In this review in Cell Stem Cell, Sadelain and colleagues discuss emerging T-cell engineering approaches using alternative T-cell sources, including TCR-less allogeneic T cells, expanded lymphoid progenitors, and iPSC-derived T cells.
Dual targeting may improve efficacy
Besides targeting CD19-positive tumor cells, FT819 has a second targeting receptor, the CD16 Fc receptor, designed to broaden the therapy’s efficacy, Valamehr said. This enables FT819 to be administered in combination with other proven cancer treatments, like monoclonal antibodies targeting CD20-positive tumor cells, to potentially overcome tumor antigen escape.
When challenged with CD19-positive tumor cells, FT819 mounted an efficient cytotoxic T-cell response, producing the cytokines IFN-gamma, TNF-alpha, and IL2 and the mediators of cell death, CD107a/b, perforin, and granzyme B. FT819 was also found to be target-specific, attacking only CD19-positive tumor cells and sparing CD19-negative tumor cells. Through the expression of the CD16 Fc receptor, FT819 was shown to elicit antibody-dependent cell-mediated cytotoxicity when combined with a therapeutic antibody targeting CD20.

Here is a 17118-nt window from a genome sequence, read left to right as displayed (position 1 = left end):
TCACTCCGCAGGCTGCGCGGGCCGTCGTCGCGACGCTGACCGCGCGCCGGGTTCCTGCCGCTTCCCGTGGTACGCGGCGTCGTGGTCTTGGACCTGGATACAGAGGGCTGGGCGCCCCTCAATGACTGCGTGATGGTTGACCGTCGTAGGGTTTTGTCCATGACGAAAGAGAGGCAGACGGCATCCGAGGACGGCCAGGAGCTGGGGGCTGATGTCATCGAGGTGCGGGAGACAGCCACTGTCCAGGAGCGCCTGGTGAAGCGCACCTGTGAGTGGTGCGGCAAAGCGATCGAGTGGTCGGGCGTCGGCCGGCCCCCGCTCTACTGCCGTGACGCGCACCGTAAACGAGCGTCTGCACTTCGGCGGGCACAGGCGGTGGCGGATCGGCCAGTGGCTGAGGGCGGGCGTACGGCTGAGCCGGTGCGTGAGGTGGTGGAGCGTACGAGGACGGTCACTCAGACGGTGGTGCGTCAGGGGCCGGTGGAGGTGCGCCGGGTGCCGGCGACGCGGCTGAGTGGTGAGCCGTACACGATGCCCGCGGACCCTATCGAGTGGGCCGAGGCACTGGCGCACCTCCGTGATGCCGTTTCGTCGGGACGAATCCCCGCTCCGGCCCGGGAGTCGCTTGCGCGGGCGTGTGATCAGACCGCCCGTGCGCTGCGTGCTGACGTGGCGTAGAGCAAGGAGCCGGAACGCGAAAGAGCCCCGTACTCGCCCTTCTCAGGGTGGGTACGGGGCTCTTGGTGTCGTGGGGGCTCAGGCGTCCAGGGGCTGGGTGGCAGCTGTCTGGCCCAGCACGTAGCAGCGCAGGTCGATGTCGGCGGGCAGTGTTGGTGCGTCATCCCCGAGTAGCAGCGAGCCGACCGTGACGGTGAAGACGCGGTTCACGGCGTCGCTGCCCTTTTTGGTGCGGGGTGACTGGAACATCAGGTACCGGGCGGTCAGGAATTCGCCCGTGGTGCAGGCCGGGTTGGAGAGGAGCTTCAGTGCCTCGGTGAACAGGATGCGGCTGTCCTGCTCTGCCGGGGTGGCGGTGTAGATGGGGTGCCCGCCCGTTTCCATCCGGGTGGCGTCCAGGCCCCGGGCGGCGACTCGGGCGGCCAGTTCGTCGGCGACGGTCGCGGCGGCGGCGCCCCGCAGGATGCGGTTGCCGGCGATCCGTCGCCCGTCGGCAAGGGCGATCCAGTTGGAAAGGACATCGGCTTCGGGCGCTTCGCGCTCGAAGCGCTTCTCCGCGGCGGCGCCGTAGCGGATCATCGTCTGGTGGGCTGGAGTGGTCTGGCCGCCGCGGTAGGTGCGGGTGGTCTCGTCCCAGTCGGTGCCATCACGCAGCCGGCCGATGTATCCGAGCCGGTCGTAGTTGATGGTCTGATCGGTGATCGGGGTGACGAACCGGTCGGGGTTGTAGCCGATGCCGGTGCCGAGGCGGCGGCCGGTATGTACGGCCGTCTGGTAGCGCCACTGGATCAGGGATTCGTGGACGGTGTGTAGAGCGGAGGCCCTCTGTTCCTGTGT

“Through the development of FT819, we believe there is significant opportunity to lower the cost of CAR T-cell manufacture; enhance the quality of the product; and create a readily available supply of a more efficacious product to reach more patients in need,” Valamehr said. The investigators are preparing to file an investigational new drug (IND) application with the U.S. Food and Drug Administration for using the master iPSC line to develop their product.
A long way to go
While efforts from these labs to produce off-the-shelf CAR T-cell products appear promising, it is important to note that we are several steps removed from having an off-the-shelf product that patients can be treated with in a clinic. Given the potential of these approaches to make CAR T-cell therapies more accessible, it will be interesting to follow progress in this area.